edited by Jessica Rosenberg and Samuel Rosenberg; London, Royal College of Psychiatrists, 2006, 304 pages, $90
Dr. RachBeisel is associate professor and director of community psychiatry, University of Maryland School of Medicine, Baltimore.
The treatment of serious mental illness has traveled a difficult and unpredictable road since the passage of the Community Mental Health Act of 1963. Providers and funding agencies have struggled to define the most effective mental health care delivery system, while consumers and families have hoped to find firm footing in an ever-changing sea of shifting regulations and resources. More often than not, the climate over the past 50 years has been bleak. Predicting what is to come next is a risky endeavor. Jessica and Samuel Rosenberg have skillfully and successfully embarked on such a mission with their book, Community Mental Health. The editors, both seasoned mental health care providers, educators, and directors of programs with expertise in cultural diversity, family, and serious mental illness, have compiled a series of articles that provide the reader with a solid understanding of community mental health, including a historical perspective, current practice, and the challenges that lie ahead for programming and funding.
Organized into five major sections, the book begins with what is perhaps the most powerful collection of writings on the recovery and consumer movement. Each article provides a comprehensive historical perspective leading up to the current construct of consumer-defined services shaped by hope and self-determination.
The second section, "Best Practices in Community Mental Health," is, disappointingly, the least developed. Although opening the section with an outstanding presentation of "Evidence-Based Treatment for Adults With Co-occurring Mental and Substance Use Disorders," which includes a comprehensive account of the integrated-dual-diagnosis treatment model, the editors have conspicuously omitted any discussion of the well-established best practices of supported employment and family integration strategies. These serious omissions result in a shortfall of attempting to present a "comprehensive text."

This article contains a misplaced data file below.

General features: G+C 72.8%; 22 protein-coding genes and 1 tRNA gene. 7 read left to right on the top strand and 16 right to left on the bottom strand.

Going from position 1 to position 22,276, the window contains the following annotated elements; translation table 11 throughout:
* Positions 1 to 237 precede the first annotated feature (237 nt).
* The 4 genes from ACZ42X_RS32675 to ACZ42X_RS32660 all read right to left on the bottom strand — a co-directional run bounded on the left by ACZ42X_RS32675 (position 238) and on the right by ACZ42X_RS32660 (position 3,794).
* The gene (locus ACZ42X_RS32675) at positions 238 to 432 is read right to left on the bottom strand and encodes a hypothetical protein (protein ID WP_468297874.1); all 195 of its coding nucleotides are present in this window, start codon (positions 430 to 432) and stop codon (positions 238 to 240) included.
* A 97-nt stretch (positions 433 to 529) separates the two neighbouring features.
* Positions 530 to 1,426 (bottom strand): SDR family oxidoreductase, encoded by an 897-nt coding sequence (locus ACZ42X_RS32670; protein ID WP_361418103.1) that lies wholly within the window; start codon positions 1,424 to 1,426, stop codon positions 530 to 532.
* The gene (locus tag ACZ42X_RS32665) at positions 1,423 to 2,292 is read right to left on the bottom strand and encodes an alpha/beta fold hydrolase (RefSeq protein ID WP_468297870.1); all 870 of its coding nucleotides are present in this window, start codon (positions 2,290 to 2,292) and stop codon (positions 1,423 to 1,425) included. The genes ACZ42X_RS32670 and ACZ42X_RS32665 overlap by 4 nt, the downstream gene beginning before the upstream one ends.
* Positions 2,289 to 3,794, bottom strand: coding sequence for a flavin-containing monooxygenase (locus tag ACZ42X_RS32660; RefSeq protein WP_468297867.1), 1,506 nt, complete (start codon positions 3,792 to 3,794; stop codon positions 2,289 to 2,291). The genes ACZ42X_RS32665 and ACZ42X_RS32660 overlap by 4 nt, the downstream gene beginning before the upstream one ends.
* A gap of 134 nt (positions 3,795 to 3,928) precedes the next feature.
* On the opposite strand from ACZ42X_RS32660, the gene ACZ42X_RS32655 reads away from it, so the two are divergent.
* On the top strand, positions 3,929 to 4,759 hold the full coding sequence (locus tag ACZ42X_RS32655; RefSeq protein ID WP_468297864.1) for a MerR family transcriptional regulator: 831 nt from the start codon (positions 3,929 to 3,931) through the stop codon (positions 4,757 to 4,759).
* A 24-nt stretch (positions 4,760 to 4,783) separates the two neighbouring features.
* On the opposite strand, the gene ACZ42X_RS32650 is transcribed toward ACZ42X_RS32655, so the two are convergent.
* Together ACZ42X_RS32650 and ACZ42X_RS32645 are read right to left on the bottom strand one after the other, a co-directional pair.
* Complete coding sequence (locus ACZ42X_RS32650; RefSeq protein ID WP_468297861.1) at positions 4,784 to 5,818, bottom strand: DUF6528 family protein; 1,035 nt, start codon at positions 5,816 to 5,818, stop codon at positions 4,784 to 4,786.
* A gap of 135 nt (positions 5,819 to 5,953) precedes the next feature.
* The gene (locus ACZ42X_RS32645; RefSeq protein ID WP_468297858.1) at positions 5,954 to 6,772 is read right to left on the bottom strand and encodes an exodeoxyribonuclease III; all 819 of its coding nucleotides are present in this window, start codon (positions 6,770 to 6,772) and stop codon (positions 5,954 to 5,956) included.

In the third and fourth sections, the editors present a collection of outstanding articles covering the issue of mental health services to the underserved. The third section includes a thorough discussion of the phenomenon of oppression and the experiences of the African-American, Chinese-American, Hispanic, and lesbian, gay, bisexual, and transgender populations. The fourth section contains three very thorough articles on working with people with mental illness who are homeless and begins with an excellent review of stigma.
The final section, "Community Mental Health: Organizational and Policy Issues," reviews the impact of managed care, organizational networks, and shifting funding sources for public mental health programs on the community mental health delivery system. The book concludes with "Mental Health Leadership in a Turbulent World." This final discussion leaves the reader surprisingly hopeful.
Overall, Jessica and Samuel Rosenberg have compiled a series of well-written, educational articles that provide a solid understanding of the history and current approach to community mental health. Although mostly written for students of social work, psychology, psychiatry, and related disciplines, the sections on underserved populations are excellent resources for seasoned clinicians and program directors. The entire read was a stark reminder of where community mental health has come from and a validation of things that are developing in a more positive direction.